Age Matters

Many of us think of retirement happening at the age of 65. It’s important to be aware of many decision points along the way.

Age 50: If you have an active retirement plan, be it a 401(k), an IRA, a 457 plan or others, you can add more funds every year than those under 50. (Known as the catch- up provision)

Age 55: If you have an employer sponsored plan like a 401(k) and you retire between 55 and 59½, you can take withdrawals from your plan without having to pay a 10% IRS penalty. These must be taken over the first five years and must be the same amount every year. It is tricky, so see a tax advisor.

Age 59½: Yay, no 10% tax penalty on withdraws from any of your retirement plans (except the Roth which you must have first funded five years previous). If you funded your retirement plan with pre-tax money, taxes are still due but no penalty for early withdrawal. Of course, if you have an employer sponsored plan and are still working, there may be constraints on withdrawals.

Age 62: The first age you are eligible to take a Social Security retirement benefit. This may be based on your own working record or that of your spouse, your ex-spouse or your divorced spouse. Be aware that if you start at age 62, your benefits will be lower and will remain low throughout your lifetime.

Age 65: Medicare Eligibility Enrollment into this health insurance starts three months before your birthday and continues for three months after for a total of seven months. If you miss this window, generally your premiums will be higher forever.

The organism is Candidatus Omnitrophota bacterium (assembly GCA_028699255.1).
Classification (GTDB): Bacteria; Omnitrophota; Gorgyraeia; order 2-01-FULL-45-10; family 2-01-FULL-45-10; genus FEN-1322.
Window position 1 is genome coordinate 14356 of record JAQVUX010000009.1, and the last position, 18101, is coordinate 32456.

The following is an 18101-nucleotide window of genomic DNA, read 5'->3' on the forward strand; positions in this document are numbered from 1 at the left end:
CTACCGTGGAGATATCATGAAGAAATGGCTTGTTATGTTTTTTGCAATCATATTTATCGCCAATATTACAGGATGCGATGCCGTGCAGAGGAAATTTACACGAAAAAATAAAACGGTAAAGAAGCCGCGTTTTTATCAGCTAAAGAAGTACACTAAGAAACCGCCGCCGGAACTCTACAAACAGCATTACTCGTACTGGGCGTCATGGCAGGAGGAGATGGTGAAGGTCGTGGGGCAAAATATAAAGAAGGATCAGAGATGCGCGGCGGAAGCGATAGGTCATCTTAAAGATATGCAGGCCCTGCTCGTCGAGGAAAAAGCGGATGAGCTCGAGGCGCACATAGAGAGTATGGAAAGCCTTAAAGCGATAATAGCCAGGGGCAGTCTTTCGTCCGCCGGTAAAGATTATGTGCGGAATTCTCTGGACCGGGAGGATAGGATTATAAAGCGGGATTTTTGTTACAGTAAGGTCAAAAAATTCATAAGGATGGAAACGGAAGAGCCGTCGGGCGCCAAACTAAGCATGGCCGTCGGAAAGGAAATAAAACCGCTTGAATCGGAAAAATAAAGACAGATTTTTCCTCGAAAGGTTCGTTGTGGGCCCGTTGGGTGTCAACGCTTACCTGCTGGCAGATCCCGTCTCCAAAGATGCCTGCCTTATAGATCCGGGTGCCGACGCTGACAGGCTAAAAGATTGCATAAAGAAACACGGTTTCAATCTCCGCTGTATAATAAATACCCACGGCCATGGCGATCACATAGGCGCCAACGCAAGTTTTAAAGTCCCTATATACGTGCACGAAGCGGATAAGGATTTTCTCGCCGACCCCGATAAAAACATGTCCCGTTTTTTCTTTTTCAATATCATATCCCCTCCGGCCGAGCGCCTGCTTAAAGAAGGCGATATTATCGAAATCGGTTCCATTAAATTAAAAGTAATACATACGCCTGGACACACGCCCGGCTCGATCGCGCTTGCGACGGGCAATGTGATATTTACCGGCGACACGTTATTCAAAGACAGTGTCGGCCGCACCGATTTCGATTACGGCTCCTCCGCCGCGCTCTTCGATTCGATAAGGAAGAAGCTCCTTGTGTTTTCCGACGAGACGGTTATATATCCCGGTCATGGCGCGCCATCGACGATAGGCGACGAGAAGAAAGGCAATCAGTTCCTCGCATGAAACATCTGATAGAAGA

Age 67: This is the Full Retirement Age (FRA) for Social Security retirement benefits for those born in 1960 and later. For those born before 1960, it will be some age between 65 and 67. FRA is used as the age that the Social Security Administration decides the base of your benefit, and thus how much less it will be if you file for benefits before this age, and how much more it will if you start your retirement benefit after this age. Your benefit has a cost of living increase built in.

Age 70: Welcome to the age that your Social Security benefit is the maximum if you have not yet started. Every year you wait until your FRA up to 70 to start your benefit, it increases 8%.

Age 70 ½: The IRS has decided that now you must start withdrawing funds from your retirement plans. This is called the Required Minimum Distribution (RMD). Generally, the first year the withdrawal amount is about 3.5% of the funds, and that percentage increases every year. If you do not take your RMD, the penalty is hefty – 50% of what you should have taken out.

Mid-Year Tune Up

The year is half over which means it is an excellent time to do a little financial clean up and catch up!

401(k), 457 or 403(b) Contributions: Make sure you are on track to fully fund your employer sponsored retirement plan for 2019, especially if you have a company match. Who doesn’t like free money?

Take a little time to look at the options that are available and confirm they still work for your investment strategy.

If you want to put in even more than $19,000, check with your plan sponsor to see if you have a non-deductible, non-Roth contribution available to you. If so, this is a great addition and may be able to be converted to a Roth 401(k) with an in-plan conversion. As a reminder, these plans can only be funded through payroll contributions.

Retirement Plan Investments: Take a little time to look at the options that are available and confirm they still work for your investment strategy. No strategy? Use your retirement plan provider resources to help you to create an investment strategy.

Flexible Spending Account: As this account has a limit to the amount of funds you can carry forward to 2020, ensure you are on track to use all the funds you would have saved by the end of the year.